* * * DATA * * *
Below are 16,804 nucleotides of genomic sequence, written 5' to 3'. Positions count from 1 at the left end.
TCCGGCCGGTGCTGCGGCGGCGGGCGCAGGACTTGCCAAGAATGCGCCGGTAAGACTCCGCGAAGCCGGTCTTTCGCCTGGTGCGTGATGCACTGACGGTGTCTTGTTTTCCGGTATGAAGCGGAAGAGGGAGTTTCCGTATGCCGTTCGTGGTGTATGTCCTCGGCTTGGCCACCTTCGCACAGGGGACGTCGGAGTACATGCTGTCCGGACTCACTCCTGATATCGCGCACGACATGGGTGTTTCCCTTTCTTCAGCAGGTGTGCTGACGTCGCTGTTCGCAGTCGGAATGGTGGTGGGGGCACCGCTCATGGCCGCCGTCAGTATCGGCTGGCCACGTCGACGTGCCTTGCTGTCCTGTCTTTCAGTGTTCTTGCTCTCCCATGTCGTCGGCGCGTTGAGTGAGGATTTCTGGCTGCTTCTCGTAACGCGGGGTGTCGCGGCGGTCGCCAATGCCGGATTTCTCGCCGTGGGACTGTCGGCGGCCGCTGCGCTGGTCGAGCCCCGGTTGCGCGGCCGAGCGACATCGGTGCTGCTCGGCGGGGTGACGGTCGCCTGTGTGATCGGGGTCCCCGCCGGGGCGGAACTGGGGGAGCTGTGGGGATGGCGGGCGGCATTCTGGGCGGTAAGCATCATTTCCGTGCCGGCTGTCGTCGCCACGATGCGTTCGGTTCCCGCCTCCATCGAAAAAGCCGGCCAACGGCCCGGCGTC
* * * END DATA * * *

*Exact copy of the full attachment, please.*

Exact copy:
Below are 16,804 nucleotides of genomic sequence, written 5' to 3'. Positions count from 1 at the left end.
TCCGGCCGGTGCTGCGGCGGCGGGCGCAGGACTTGCCAAGAATGCGCCGGTAAGACTCCGCGAAGCCGGTCTTTCGCCTGGTGCGTGATGCACTGACGGTGTCTTGTTTTCCGGTATGAAGCGGAAGAGGGAGTTTCCGTATGCCGTTCGTGGTGTATGTCCTCGGCTTGGCCACCTTCGCACAGGGGACGTCGGAGTACATGCTGTCCGGACTCACTCCTGATATCGCGCACGACATGGGTGTTTCCCTTTCTTCAGCAGGTGTGCTGACGTCGCTGTTCGCAGTCGGAATGGTGGTGGGGGCACCGCTCATGGCCGCCGTCAGTATCGGCTGGCCACGTCGACGTGCCTTGCTGTCCTGTCTTTCAGTGTTCTTGCTCTCCCATGTCGTCGGCGCGTTGAGTGAGGATTTCTGGCTGCTTCTCGTAACGCGGGGTGTCGCGGCGGTCGCCAATGCCGGATTTCTCGCCGTGGGACTGTCGGCGGCCGCTGCGCTGGTCGAGCCCCGGTTGCGCGGCCGAGCGACATCGGTGCTGCTCGGCGGGGTGACGGTCGCCTGTGTGATCGGGGTCCCCGCCGGGGCGGAACTGGGGGAGCTGTGGGGATGGCGGGCGGCATTCTGGGCGGTAAGCATCATTTCCGTGCCGGCTGTCGTCGCCACGATGCGTTCGGTTCCCGCCTCCATCGAAAAAGCCGGCCAACGGCCCGGCGTC